Terrence E Fretheim, Exodus (Louisville: John Knox Press, 1991), 84.

Sermon Notes for Exod 5:1-21: Pharaoh vs. Yahweh © 2004 by R W Glenn
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Rather than using the chopped straw prepared for brick-making, the Israelites were lift to use
the “trashy stubble blown about by the wind.”5

E. The foremen appeal to Pharaoh (vv 15-16)

F. Pharaoh responds with characteristic cruelty (vv 17-19)

1. You are lazy, very lazy ( v 17)

G. The foremen blame Moses and Aaron and ultimately the Lord for their
predicament (vv 20-21)

1. When they left Pharaoh’s presence, they met Moses and Aaron as they were
waiting for them (v 20)

2. May the Lord look upon you and judge you (v 21)

3. Odious in Pharaoh’s sight (v 21)

odious: (lit.) stink a stinking odor! The phrase is used metaphorically in the sense of
“made us the object of hatred,” “disgraced our reputation,” “brought us into contempt.” It is
clearly a metaphor, and a mixed one on the part of the narrator. You cannot be smelly in
someone’s sight! The ability to smell does not reside in one’s eyes!

Despite the presence of the divine messenger the condition of the people as significantly
worsened.

Their desire is that the Lord would hold Moses and Aaron responsible for the
intensification of Israel’s problems. After all, everything was fine until Moses and Aaron
interfered.

Moses and Aaron do not respond to the people. We read in vv 22-23 that Moses
concurs with the people’s assessment of the situation and therefore calls upon God for an
explanation.

4. To put a sword in their hand to kill us (v 21): This is hyperbole, all they have
done is beaten them; the Egyptians have not gone to this extreme. Yet
nothing is stopping them.

The people’s situation is more trying than before; God doesn’t seem to be acting
on their behalf as he promised, and so they blame their leaders and the Lord who sent
them for their trouble.

5
John I Durham, Exodus (Waco, TX: Word, 1987), 65.

Sermon Notes for Exod 5:1-21: Pharaoh vs. Yahweh © 2004 by R W Glenn
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On one level it seems as if God is slow about his promise to deliver Israel.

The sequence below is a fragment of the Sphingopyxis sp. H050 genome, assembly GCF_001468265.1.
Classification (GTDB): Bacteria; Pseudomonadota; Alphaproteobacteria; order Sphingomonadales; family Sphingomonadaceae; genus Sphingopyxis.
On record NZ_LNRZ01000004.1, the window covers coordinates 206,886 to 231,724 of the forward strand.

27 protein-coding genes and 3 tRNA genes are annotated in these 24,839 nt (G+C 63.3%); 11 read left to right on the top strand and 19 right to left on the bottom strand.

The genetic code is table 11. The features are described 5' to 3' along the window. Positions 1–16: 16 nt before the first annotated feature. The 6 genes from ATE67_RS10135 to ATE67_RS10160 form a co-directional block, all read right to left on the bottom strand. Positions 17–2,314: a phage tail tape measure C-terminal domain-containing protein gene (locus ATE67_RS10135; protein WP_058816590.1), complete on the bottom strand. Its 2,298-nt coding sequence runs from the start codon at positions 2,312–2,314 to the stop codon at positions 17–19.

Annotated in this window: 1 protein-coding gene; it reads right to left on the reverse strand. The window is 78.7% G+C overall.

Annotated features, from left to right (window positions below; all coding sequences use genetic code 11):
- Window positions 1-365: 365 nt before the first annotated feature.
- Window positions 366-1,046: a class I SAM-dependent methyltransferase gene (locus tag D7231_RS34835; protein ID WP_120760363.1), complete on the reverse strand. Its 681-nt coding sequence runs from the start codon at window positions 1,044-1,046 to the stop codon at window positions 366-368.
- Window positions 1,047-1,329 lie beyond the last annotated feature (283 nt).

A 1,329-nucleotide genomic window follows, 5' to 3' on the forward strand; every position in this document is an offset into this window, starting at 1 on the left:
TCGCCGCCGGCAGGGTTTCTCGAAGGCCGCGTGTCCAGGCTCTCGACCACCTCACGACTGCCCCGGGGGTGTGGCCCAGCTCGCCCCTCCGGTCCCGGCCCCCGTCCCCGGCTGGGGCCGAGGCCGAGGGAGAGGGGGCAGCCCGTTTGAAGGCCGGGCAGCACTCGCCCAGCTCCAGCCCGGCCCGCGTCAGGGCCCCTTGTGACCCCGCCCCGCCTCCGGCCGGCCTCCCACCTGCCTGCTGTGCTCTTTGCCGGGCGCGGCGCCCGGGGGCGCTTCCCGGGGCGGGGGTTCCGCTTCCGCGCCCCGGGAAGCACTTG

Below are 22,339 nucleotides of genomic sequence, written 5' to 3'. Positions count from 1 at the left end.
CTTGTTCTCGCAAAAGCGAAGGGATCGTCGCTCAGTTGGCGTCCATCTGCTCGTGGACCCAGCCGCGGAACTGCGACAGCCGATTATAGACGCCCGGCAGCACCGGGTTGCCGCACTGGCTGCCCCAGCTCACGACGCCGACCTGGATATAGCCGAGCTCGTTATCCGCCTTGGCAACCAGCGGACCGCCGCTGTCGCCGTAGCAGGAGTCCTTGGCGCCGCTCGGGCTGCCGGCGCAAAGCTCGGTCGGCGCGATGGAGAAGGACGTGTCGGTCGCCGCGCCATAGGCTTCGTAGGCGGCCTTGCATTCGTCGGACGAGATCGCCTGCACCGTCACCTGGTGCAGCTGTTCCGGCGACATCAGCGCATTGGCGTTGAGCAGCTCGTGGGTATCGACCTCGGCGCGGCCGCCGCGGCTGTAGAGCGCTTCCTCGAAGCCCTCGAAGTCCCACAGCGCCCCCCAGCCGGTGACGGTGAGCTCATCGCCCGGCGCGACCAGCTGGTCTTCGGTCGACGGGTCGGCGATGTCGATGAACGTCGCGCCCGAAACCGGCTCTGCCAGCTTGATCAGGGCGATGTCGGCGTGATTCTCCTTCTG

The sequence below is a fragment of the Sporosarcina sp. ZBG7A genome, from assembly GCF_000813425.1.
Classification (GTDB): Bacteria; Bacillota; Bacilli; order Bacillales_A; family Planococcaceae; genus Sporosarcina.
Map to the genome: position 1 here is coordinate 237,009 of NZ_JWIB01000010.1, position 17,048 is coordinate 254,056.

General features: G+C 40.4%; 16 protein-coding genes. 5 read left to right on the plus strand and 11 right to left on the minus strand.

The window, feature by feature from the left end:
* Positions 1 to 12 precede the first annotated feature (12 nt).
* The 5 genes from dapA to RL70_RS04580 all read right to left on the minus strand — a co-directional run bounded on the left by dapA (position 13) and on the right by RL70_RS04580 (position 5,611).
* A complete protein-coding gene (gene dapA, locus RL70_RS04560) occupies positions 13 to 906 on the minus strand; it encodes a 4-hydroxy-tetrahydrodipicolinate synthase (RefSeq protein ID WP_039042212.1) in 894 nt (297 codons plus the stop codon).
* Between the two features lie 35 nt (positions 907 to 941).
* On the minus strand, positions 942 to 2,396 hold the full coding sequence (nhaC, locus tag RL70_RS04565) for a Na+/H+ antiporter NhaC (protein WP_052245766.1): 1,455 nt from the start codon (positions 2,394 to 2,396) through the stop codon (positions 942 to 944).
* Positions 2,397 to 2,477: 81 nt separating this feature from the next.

While it is true that God promised that Pharaoh would be recalcitrant with respect to
the Lord’s demands, he did not say that things would get worse before they would get
better.

But there is another layer to the narrative beyond the development of the plot
that helps the readers to see something that the people are failing to see. Pharaoh has
arrayed himself against the Lord of hosts. By his behavior toward God’s people, he has
declared war on Yahweh.

2. Pharaoh vs. Yahweh

A. (v 2) The Lord, the God of Israel

The appellation the Lord, the God of Israel is used elsewhere in the Pentateuch only
in Exod 32:27. This description of the Lord helps to illustrate the predicament into which
Pharaoh is caught. Since Israel and his God are inseparably linked, then whatever dealings
Pharaoh will have with Israel will necessarily entail dealings with the God of Israel. He is as yet
unaware of the danger of treating Israel and his God with such contempt.

B. (v 2) Who is the Lord?

The interrogative pronoun is used here to express insult cf. 1 Sam 17:26; 25:10.6
NAU
1 Samuel 17:26 Then David spoke to the men who were standing by him, saying, "What
will be done for the man who kills this Philistine and takes away the reproach from Israel? For
who is this uncircumcised Philistine, that he should taunt the armies of the living God?"